For many businesses looking to cut back on their overheads, automation may not seem like the cheapest option. And in industries where a pretty penny is spent, like manufacturing, automation appears to be one of the most essential processes to bring any business kicking and screaming into the 21st century. A factory is, in many ways, an antiquated form of business because it’s used to a certain process, change can be difficult to implement. But when it comes to automation, it can certainly make a big difference to any business. What are the best ways that automation can improve the manufacturing industry?
Machine And Assembly
Unfortunately, for the human workers, this is one of the main areas that’s already seen a seismic impact, but it’s important that human workers don’t worry too much right now. While there have been many human jobs already facing stiff competition by automation, there are cyber-physical systems, such as collaborative robots that utilize the best of man and machine. While there are many businesses that are on the lookout for an intelligent factory setup, it is not going to take over the human counterpart completely anytime soon.
Labour Augmentation And Management
Following on from the combination of man and machine, the way it used to be, industrial robots helped human workers with their tasks but now it is the other way round. This means that employees need to be fully skilled in terms of working with technology, but the goal is to improve the efficiency of the people working, rather than the machine itself. There are emerging technologies like Augmented Reality (AR) that are slotting into industrial jobs. For example, there are browser can help to communicate productivity levels to workers in complicated machine-based environments, but can also help in a much more practical sense, such as providing a visual “manual.”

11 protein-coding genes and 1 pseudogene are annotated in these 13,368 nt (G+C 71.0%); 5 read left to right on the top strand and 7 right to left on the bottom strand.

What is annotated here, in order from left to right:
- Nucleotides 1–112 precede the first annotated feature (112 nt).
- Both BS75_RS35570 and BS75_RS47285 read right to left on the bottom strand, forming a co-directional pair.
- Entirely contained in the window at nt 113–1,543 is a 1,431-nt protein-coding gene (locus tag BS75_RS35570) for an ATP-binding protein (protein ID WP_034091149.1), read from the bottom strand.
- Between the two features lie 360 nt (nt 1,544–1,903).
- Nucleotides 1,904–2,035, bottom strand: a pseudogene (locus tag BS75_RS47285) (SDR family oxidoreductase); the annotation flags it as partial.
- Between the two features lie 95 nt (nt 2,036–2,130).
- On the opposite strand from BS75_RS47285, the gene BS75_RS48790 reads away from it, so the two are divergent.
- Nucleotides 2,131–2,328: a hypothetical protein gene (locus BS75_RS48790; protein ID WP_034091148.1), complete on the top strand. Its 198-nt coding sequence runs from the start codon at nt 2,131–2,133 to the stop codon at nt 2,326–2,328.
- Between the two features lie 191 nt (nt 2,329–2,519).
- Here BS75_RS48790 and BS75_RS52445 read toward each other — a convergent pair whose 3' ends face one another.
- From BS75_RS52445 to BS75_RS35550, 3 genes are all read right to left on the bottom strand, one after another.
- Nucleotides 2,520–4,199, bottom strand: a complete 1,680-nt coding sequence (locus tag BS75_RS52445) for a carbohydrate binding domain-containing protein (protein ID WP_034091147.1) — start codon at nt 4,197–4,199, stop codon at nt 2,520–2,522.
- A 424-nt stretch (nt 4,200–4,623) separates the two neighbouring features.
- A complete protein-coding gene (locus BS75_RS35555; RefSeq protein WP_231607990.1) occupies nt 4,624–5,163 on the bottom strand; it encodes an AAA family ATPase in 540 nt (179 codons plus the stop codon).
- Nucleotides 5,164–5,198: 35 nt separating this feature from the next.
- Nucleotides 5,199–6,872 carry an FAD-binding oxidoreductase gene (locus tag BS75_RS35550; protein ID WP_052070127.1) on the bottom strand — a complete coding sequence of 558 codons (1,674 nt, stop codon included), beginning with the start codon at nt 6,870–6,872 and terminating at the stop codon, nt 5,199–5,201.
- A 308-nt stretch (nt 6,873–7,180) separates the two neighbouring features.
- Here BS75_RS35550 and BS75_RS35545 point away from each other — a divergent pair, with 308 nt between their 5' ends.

There appears to be minimal room for human error. And as any factory becomes more digitized, quality assurance will become crucial, especially with the increase of machine learning platforms such as Uptake that can help implement manufacturing processes into any manufacturing company. A very good example is a computer vision process embedded in mass production. Rather than having a human worker check that a product is to specification hundreds of times over, in the future, machine vision can scan for defects in products that a human may have missed.
Because of e-commerce, there’s been an increased demand for warehouse space. And as there are more companies renting warehouse space, warehouse robotics is becoming a very competitive aspect, especially through bigger companies like Amazon. Robotics are everywhere, but in the warehouse environment, this appears to be at its most effective. In April 2019, the engineering and robotics firm Boston Dynamics acquired Kinema Systems, the industrial machine vision startup, to diversify into warehouse robotics. As well as this, AI and computer vision integrating with enterprise resource planning are minimizing the need for spotting defects.
As you can see, factories are able to make the most of these automation trends, and while humans shouldn’t be shaking in their boots just yet, it can only be a matter of time.